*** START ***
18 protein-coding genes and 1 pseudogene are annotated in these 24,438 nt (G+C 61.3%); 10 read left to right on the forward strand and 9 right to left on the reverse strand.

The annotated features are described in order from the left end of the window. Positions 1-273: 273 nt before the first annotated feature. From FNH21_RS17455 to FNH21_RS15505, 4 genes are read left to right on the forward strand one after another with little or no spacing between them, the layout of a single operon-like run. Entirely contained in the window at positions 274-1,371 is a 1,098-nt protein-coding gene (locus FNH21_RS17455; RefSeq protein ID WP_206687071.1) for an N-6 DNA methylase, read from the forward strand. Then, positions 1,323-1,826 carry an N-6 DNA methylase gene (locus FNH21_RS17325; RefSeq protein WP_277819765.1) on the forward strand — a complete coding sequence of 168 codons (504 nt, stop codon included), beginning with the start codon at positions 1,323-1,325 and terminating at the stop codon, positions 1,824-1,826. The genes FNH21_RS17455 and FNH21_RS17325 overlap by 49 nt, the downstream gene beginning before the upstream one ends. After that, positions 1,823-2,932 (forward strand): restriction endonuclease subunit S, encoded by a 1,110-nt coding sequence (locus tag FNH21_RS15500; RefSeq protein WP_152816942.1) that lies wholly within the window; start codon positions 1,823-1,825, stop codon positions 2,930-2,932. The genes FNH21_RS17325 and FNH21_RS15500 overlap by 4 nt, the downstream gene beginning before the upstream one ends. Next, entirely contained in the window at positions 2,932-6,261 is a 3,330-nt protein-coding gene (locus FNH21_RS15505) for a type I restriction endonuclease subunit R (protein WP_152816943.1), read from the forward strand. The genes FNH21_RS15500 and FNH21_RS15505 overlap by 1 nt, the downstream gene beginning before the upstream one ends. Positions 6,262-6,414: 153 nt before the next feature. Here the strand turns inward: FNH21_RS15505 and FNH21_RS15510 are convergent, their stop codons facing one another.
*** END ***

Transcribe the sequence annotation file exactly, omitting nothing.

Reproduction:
18 protein-coding genes and 1 pseudogene are annotated in these 24,438 nt (G+C 61.3%); 10 read left to right on the forward strand and 9 right to left on the reverse strand.

The annotated features are described in order from the left end of the window. Positions 1-273: 273 nt before the first annotated feature. From FNH21_RS17455 to FNH21_RS15505, 4 genes are read left to right on the forward strand one after another with little or no spacing between them, the layout of a single operon-like run. Entirely contained in the window at positions 274-1,371 is a 1,098-nt protein-coding gene (locus FNH21_RS17455; RefSeq protein ID WP_206687071.1) for an N-6 DNA methylase, read from the forward strand. Then, positions 1,323-1,826 carry an N-6 DNA methylase gene (locus FNH21_RS17325; RefSeq protein WP_277819765.1) on the forward strand — a complete coding sequence of 168 codons (504 nt, stop codon included), beginning with the start codon at positions 1,323-1,325 and terminating at the stop codon, positions 1,824-1,826. The genes FNH21_RS17455 and FNH21_RS17325 overlap by 49 nt, the downstream gene beginning before the upstream one ends. After that, positions 1,823-2,932 (forward strand): restriction endonuclease subunit S, encoded by a 1,110-nt coding sequence (locus tag FNH21_RS15500; RefSeq protein WP_152816942.1) that lies wholly within the window; start codon positions 1,823-1,825, stop codon positions 2,930-2,932. The genes FNH21_RS17325 and FNH21_RS15500 overlap by 4 nt, the downstream gene beginning before the upstream one ends. Next, entirely contained in the window at positions 2,932-6,261 is a 3,330-nt protein-coding gene (locus FNH21_RS15505) for a type I restriction endonuclease subunit R (protein WP_152816943.1), read from the forward strand. The genes FNH21_RS15500 and FNH21_RS15505 overlap by 1 nt, the downstream gene beginning before the upstream one ends. Positions 6,262-6,414: 153 nt before the next feature. Here the strand turns inward: FNH21_RS15505 and FNH21_RS15510 are convergent, their stop codons facing one another.